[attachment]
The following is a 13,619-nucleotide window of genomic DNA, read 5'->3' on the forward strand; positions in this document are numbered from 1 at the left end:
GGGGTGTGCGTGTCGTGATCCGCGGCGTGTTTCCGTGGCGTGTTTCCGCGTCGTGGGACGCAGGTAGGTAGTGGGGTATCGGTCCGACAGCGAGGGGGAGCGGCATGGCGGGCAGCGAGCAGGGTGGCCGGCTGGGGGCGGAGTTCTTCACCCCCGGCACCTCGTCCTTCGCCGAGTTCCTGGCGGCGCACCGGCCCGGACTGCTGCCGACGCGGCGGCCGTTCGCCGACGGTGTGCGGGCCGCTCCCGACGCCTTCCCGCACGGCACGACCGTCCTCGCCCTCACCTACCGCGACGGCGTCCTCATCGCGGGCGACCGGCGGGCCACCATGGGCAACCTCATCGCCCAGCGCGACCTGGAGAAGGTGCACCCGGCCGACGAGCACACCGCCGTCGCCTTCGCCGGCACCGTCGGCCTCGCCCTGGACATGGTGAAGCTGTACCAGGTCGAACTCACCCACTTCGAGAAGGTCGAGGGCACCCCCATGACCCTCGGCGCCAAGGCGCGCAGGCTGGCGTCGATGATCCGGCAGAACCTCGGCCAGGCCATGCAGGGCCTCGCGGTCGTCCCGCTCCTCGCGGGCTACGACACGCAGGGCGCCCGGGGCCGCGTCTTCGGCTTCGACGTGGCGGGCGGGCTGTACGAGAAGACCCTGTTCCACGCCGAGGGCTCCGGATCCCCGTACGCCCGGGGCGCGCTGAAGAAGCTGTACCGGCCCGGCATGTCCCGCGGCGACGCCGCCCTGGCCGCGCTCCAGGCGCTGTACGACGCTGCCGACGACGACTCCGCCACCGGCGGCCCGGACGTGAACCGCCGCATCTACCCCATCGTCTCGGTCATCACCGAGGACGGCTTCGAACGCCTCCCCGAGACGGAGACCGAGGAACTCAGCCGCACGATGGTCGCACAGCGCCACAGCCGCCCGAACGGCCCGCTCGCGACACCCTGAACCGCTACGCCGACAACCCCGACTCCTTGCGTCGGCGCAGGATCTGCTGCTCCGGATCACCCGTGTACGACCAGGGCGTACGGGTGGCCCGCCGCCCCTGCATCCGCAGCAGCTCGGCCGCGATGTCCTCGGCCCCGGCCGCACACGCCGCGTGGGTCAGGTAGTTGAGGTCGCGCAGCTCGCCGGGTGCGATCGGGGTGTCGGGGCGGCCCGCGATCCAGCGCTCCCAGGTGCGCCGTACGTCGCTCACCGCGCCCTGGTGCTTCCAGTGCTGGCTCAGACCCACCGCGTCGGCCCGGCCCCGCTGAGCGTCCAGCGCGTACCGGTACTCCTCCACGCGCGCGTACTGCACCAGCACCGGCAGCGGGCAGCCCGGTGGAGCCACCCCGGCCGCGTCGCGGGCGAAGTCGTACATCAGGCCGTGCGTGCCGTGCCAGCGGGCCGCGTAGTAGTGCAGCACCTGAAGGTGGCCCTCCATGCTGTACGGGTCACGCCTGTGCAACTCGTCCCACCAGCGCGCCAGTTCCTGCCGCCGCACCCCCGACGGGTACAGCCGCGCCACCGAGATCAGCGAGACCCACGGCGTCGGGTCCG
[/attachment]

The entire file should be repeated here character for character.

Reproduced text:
The following is a 13,619-nucleotide window of genomic DNA, read 5'->3' on the forward strand; positions in this document are numbered from 1 at the left end:
GGGGTGTGCGTGTCGTGATCCGCGGCGTGTTTCCGTGGCGTGTTTCCGCGTCGTGGGACGCAGGTAGGTAGTGGGGTATCGGTCCGACAGCGAGGGGGAGCGGCATGGCGGGCAGCGAGCAGGGTGGCCGGCTGGGGGCGGAGTTCTTCACCCCCGGCACCTCGTCCTTCGCCGAGTTCCTGGCGGCGCACCGGCCCGGACTGCTGCCGACGCGGCGGCCGTTCGCCGACGGTGTGCGGGCCGCTCCCGACGCCTTCCCGCACGGCACGACCGTCCTCGCCCTCACCTACCGCGACGGCGTCCTCATCGCGGGCGACCGGCGGGCCACCATGGGCAACCTCATCGCCCAGCGCGACCTGGAGAAGGTGCACCCGGCCGACGAGCACACCGCCGTCGCCTTCGCCGGCACCGTCGGCCTCGCCCTGGACATGGTGAAGCTGTACCAGGTCGAACTCACCCACTTCGAGAAGGTCGAGGGCACCCCCATGACCCTCGGCGCCAAGGCGCGCAGGCTGGCGTCGATGATCCGGCAGAACCTCGGCCAGGCCATGCAGGGCCTCGCGGTCGTCCCGCTCCTCGCGGGCTACGACACGCAGGGCGCCCGGGGCCGCGTCTTCGGCTTCGACGTGGCGGGCGGGCTGTACGAGAAGACCCTGTTCCACGCCGAGGGCTCCGGATCCCCGTACGCCCGGGGCGCGCTGAAGAAGCTGTACCGGCCCGGCATGTCCCGCGGCGACGCCGCCCTGGCCGCGCTCCAGGCGCTGTACGACGCTGCCGACGACGACTCCGCCACCGGCGGCCCGGACGTGAACCGCCGCATCTACCCCATCGTCTCGGTCATCACCGAGGACGGCTTCGAACGCCTCCCCGAGACGGAGACCGAGGAACTCAGCCGCACGATGGTCGCACAGCGCCACAGCCGCCCGAACGGCCCGCTCGCGACACCCTGAACCGCTACGCCGACAACCCCGACTCCTTGCGTCGGCGCAGGATCTGCTGCTCCGGATCACCCGTGTACGACCAGGGCGTACGGGTGGCCCGCCGCCCCTGCATCCGCAGCAGCTCGGCCGCGATGTCCTCGGCCCCGGCCGCACACGCCGCGTGGGTCAGGTAGTTGAGGTCGCGCAGCTCGCCGGGTGCGATCGGGGTGTCGGGGCGGCCCGCGATCCAGCGCTCCCAGGTGCGCCGTACGTCGCTCACCGCGCCCTGGTGCTTCCAGTGCTGGCTCAGACCCACCGCGTCGGCCCGGCCCCGCTGAGCGTCCAGCGCGTACCGGTACTCCTCCACGCGCGCGTACTGCACCAGCACCGGCAGCGGGCAGCCCGGTGGAGCCACCCCGGCCGCGTCGCGGGCGAAGTCGTACATCAGGCCGTGCGTGCCGTGCCAGCGGGCCGCGTAGTAGTGCAGCACCTGAAGGTGGCCCTCCATGCTGTACGGGTCACGCCTGTGCAACTCGTCCCACCAGCGCGCCAGTTCCTGCCGCCGCACCCCCGACGGGTACAGCCGCGCCACCGAGATCAGCGAGACCCACGGCGTCGGGTCCG